Japan's Hayabusa2 probe returned to its home position above the asteroid Ryugu today after conducting a second touch-and-go operation.
The objective was to collect some pristine rock and dust from Ryugu following a thumping with Hayabusa's explosive impactor earlier this year. The first touch-and-go landing occurred back in February.
[PPTD] These images were taken before and after touchdown by the small monitor camera (CAM-H). The first is 4 seconds before touchdown, the second is at touchdown itself and the third is 4 seconds after touchdown. In the third image, you can see the amount of rocks that rise. pic.twitter.com/ssZU5TV3x9— HAYABUSA2@JAXA (@haya2e_jaxa) July 11, 2019
Touchdown occurred early yesterday morning, as the spacecraft made a careful descent with its sampling horn extended once again, reaching the surface at 10:06 JST before heading back to safety some 20km away.
[PPTD] Today (July 12), Hayabusa2 returned to the home position as scheduled. During this second touchdown operation (PPTD), we received a huge amount of support from so many people. Thanks to you, we were able to carry out the PPTD operation safely. Thank you very much! pic.twitter.com/6Sy8coM8D5— HAYABUSA2@JAXA (@haya2e_jaxa) July 12, 2019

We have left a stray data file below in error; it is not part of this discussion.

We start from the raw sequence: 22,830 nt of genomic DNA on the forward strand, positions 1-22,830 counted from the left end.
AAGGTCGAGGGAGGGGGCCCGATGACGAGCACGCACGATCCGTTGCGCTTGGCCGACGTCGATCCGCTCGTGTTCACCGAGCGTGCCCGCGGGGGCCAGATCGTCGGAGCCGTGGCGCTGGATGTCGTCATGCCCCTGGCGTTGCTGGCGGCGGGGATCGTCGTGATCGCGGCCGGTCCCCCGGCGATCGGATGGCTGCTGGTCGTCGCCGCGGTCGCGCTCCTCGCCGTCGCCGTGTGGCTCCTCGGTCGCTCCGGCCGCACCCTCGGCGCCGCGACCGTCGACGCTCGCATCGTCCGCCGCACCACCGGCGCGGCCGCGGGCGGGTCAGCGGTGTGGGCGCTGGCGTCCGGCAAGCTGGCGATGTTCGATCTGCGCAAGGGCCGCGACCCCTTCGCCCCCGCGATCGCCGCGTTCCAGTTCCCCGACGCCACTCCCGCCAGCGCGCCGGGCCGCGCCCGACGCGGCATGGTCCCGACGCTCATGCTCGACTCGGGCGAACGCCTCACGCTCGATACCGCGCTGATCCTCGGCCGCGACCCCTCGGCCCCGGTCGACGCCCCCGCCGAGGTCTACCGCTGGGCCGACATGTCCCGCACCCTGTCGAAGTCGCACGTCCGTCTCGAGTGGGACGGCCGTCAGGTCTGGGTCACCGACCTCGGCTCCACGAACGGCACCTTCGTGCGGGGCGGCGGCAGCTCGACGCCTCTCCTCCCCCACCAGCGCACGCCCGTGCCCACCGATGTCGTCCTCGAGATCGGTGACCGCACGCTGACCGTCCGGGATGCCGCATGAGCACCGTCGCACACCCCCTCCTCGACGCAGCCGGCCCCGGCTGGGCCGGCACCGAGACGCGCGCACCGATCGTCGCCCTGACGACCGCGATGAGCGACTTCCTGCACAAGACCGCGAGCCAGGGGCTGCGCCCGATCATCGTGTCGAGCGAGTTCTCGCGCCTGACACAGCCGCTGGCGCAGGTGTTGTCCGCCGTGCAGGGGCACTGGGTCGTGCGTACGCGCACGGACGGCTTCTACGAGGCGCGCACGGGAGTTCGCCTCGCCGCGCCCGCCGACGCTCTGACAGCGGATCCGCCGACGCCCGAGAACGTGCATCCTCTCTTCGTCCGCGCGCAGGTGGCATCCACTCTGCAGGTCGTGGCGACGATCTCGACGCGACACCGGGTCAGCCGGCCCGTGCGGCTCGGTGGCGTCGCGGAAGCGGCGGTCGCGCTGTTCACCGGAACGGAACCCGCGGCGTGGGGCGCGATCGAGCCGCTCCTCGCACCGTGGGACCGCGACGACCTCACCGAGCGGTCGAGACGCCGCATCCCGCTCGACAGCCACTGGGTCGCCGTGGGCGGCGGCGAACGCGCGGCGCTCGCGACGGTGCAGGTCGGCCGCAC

The successful sampling should be the final one made by the probe and marks the end of this portion of the mission. The sample container will eventually be returned to Earth for analysis by scientists.
The sampler itself works by forcing debris to rise from the surface of Ryugu by firing a small projectile into the asteroid. Judging by the before and after pictures on JAXA's Twitter feed, the procedure was a complete success as bits of asteroid can be seen floating about as the probe left the surface.
Hayabusa2 will finally depart the asteroid for Earth at the end of this year, arriving at the end of 2020. A re-entry capsule containing the hard-won fragments will then deliver the cargo through the Earth's atmosphere.
Japan's brilliant boffinry is not the only asteroid sampling game in town. NASA's OSIRIS-REx, launched in 2016, is currently skimming the surface of asteroid Bennu in preparation for a crack at retrieving its own samples.
Rather than firing stuff at the asteroid, OSIRIS-REx has a sampling arm, which will make contact with the surface and release a burst of nitrogen gas to stir things up. Three attempts are possible to collect anywhere from 60 to 2,000 grams of material.
OSIRIS-REx is due to head back to Earth in 2021, arriving in September 2023. ®